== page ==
Caption: Aut Bar owners Martin Contreras and Keith Orr showing the signs they can now display.
Credit: ACLU of Michigan
Aut Bar owners now free to display campaign signs
As of Wednesday, bar and restaurant owners in Michigan can now display signs for candidates campaigning for public office. They can thank the owners of the Aut Bar in Ann Arbor, along with the American Civil Liberties Union (ACLU) and the Michigan Liquor Control Commission (MLCC), for the decision.
In response to a federal lawsuit filed by the ACLU, the MLCC has decided to stop enforcing a 1954 rule prohibiting election signs from establisments with liquor licenses. The MLCC also agreed to speed up the process of eliminating the rule entirely.

In a press release, ACLU of Michigan legal director Michael J. Steinberg praised the MLCC's decison.

“With the election just two weeks away, we are pleased that the Liquor Control Commission has agreed to stop enforcing an archaic rule that violated the free speech rights of Michigan bar and restaurant owners for more than 50 years. As of today, restaurant, bars and liquor store owners throughout the state are free to display election signs on their own property without fear of being fined or losing their liquor license.”
For a history of the controversy, click on the link in the headline.

As for my opinion of this, I think it's a good thing. If nothing else, it will tell me which bars and restaurants I'll frequent during election season and which ones I want to stay away from.

WXYZ weather reporters forecast this winter's snow

It's been more than two months since I blogged about the weather. It's time to resume with Channel 7 weather team's snow predictions.

My students have already started asking me what I think of the upcoming winter's snowfall. I've been telling them it will be colder and snowier than last year, but snowfall will be no more than average and probably less. Looks like I got lucky, as the local experts are calling for 35-39 inches of snow, which is less than the average of 42 inches. Just the same, after last winter, even a slightly below average snowfall will seem like a lot of snow.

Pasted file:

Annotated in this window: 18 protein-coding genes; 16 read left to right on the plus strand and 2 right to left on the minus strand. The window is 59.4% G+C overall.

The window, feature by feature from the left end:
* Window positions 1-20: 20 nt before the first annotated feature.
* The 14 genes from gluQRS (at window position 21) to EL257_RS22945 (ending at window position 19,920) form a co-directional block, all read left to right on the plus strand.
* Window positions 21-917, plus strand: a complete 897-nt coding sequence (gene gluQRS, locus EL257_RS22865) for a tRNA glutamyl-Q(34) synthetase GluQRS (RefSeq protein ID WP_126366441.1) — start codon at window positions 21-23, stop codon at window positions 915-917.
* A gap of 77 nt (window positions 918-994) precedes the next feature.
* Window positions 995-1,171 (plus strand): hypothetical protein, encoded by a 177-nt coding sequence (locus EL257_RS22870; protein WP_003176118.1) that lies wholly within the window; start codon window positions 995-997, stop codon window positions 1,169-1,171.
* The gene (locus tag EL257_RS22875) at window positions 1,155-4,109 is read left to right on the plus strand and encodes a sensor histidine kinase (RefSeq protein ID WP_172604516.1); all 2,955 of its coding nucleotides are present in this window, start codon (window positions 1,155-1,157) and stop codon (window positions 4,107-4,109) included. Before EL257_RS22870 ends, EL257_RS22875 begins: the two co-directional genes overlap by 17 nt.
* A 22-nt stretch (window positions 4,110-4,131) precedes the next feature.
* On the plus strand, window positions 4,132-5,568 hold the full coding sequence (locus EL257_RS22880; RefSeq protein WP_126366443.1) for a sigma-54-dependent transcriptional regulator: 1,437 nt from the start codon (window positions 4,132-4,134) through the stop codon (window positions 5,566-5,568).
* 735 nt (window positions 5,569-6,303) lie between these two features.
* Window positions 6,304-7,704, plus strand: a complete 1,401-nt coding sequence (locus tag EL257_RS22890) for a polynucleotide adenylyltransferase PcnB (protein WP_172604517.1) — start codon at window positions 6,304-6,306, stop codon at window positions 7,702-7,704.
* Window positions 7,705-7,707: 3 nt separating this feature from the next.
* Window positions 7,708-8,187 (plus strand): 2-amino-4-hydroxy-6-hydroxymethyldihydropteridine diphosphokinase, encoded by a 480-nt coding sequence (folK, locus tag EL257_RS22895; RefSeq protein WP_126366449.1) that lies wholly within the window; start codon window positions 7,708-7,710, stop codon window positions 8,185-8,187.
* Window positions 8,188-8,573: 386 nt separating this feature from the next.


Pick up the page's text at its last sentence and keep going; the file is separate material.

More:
Johnson and Stein in final third party presidential debate on Russia Today

I made three predictions in Free and Equal Debate tonight. How did they turn out? Here's the first one.
Maybe a coherent response could be cobbled together [from] the positions from [of] Gary Johnson, Jill Stein, and Rocky Anderson. I don't hold out much hope for anything useful coming out of the mouth of Virgil Goode.
Now The Atlantic's report on the debate: Shift-Alt-Debate: Meet 4 Presidential Candidates the Press Mostly Ignores
What do Libertarians, Greens, and Justice Party supporters agree about?
  • It's urgent to rein in the military-industrial complex and reorient American foreign policy away from bellicose interventionism.
  • Civil liberties are being trampled on by Democrats and Republicans.
  • The drug war is a failed policy. Some combination of decriminalization, legalization and regulation is needed.
It says something powerful that people so ideologically diverse agree on those significant points.
Not just one, but three coherent positions from Johnson, Stein, and Anderson. That's even better than I expected.

What about Goode?
Goode wants to halt immigration. And along with Johnson, he wants a constitutional amendment to impose term limits on the legislature, imagining that it would weaken special interests.
No and no. First, I'm not in favor of restricting legal immigration any more than it already is, as I wrote in Happy 4th of July from James Howard Kunstler's Tea Party! Second, I've seen what term limits have done here in Michigan; they've actually made special interests more powerful, not less.